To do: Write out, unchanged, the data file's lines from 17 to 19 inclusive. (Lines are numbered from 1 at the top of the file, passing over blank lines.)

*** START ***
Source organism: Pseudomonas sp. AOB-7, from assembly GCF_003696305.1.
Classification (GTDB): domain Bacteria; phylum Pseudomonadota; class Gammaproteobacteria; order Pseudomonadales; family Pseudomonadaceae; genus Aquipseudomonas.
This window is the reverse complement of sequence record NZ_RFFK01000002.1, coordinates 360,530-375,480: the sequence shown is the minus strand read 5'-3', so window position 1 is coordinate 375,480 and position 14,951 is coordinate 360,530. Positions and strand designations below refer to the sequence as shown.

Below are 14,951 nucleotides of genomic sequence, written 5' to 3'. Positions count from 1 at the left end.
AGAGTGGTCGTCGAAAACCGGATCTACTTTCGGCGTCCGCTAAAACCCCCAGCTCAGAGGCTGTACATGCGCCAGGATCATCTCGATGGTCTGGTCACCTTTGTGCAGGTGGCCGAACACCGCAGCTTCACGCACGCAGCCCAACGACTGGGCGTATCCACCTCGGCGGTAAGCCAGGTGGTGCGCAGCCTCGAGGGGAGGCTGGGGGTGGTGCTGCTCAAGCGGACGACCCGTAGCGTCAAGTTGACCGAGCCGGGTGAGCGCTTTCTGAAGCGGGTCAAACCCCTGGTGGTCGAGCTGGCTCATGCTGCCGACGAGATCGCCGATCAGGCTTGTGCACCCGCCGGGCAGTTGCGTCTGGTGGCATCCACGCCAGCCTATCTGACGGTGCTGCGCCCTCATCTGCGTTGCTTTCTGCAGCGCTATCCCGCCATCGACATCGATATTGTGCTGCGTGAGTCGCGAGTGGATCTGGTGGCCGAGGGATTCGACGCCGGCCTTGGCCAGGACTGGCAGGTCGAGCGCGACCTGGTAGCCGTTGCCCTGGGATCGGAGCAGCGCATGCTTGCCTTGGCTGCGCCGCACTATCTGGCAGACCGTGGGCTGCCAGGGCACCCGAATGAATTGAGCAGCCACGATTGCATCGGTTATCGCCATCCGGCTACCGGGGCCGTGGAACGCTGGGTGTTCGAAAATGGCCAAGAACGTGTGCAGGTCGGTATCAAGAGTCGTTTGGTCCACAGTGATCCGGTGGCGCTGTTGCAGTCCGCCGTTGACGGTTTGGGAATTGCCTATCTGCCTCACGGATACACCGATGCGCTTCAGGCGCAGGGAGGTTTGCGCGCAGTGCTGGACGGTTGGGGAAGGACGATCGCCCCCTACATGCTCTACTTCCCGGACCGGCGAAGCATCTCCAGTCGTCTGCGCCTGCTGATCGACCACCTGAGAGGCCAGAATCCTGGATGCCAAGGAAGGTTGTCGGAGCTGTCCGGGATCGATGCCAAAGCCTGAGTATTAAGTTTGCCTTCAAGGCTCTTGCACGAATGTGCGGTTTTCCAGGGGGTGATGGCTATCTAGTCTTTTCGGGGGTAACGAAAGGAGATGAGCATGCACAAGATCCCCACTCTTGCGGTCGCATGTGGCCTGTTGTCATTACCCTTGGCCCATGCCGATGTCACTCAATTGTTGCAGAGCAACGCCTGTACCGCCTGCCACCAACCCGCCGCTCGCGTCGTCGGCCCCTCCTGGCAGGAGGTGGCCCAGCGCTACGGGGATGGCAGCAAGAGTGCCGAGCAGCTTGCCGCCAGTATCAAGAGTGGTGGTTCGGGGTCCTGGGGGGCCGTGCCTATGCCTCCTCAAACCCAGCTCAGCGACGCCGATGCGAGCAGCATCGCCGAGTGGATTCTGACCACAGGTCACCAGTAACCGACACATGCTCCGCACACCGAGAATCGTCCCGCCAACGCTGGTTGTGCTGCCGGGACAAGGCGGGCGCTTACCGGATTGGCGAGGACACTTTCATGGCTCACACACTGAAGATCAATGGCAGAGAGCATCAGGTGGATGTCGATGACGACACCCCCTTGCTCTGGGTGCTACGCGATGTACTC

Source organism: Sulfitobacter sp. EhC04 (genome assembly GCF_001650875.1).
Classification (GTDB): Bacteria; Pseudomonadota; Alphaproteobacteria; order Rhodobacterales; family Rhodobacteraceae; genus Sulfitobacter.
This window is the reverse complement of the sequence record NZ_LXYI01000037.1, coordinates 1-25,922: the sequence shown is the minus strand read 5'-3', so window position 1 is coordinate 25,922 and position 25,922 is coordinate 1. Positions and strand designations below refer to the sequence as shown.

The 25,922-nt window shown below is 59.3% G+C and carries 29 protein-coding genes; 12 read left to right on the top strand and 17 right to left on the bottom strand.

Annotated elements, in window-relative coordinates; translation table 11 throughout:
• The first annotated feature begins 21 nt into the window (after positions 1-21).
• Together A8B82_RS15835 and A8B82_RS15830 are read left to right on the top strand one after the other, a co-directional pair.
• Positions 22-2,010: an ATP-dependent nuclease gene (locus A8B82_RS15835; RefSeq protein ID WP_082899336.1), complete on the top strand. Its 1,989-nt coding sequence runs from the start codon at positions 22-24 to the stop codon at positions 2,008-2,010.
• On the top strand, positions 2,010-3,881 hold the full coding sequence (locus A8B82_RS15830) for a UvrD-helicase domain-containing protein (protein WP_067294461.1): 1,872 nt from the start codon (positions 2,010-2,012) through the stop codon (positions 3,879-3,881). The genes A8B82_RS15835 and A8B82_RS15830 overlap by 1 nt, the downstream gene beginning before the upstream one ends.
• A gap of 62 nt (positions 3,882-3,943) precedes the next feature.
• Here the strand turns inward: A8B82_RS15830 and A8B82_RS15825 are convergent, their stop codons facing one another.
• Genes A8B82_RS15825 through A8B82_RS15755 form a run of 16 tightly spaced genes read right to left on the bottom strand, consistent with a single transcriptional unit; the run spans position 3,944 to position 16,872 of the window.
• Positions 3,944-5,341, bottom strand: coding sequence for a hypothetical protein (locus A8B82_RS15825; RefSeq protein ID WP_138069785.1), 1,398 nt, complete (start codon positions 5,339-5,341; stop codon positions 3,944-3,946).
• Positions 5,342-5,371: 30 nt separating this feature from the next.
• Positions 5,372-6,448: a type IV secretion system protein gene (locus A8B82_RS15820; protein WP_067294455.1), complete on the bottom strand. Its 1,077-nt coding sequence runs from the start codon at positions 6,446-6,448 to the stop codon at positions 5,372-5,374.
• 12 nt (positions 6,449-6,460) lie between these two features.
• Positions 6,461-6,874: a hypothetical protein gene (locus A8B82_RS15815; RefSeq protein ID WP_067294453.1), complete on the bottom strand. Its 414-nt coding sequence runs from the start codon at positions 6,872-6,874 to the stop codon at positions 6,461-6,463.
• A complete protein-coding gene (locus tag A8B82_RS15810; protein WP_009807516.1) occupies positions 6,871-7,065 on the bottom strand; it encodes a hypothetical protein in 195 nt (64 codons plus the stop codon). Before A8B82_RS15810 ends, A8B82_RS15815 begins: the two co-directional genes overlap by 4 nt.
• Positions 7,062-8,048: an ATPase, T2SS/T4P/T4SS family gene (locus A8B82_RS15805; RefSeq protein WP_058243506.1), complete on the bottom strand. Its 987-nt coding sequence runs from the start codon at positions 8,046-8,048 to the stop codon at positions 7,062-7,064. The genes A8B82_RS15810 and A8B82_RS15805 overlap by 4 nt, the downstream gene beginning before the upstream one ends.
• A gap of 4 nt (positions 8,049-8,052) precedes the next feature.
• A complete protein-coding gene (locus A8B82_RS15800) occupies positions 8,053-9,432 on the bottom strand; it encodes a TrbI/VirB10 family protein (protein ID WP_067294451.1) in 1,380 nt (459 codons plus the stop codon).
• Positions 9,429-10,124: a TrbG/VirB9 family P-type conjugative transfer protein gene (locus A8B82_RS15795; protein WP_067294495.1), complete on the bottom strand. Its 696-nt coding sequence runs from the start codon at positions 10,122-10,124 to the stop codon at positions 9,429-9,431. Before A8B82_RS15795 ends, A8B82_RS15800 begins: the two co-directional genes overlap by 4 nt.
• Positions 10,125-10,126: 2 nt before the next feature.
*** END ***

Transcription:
• Genes A8B82_RS15825 through A8B82_RS15755 form a run of 16 tightly spaced genes read right to left on the bottom strand, consistent with a single transcriptional unit; the run spans position 3,944 to position 16,872 of the window.
• Positions 3,944-5,341, bottom strand: coding sequence for a hypothetical protein (locus A8B82_RS15825; RefSeq protein ID WP_138069785.1), 1,398 nt, complete (start codon positions 5,339-5,341; stop codon positions 3,944-3,946).
• Positions 5,342-5,371: 30 nt separating this feature from the next.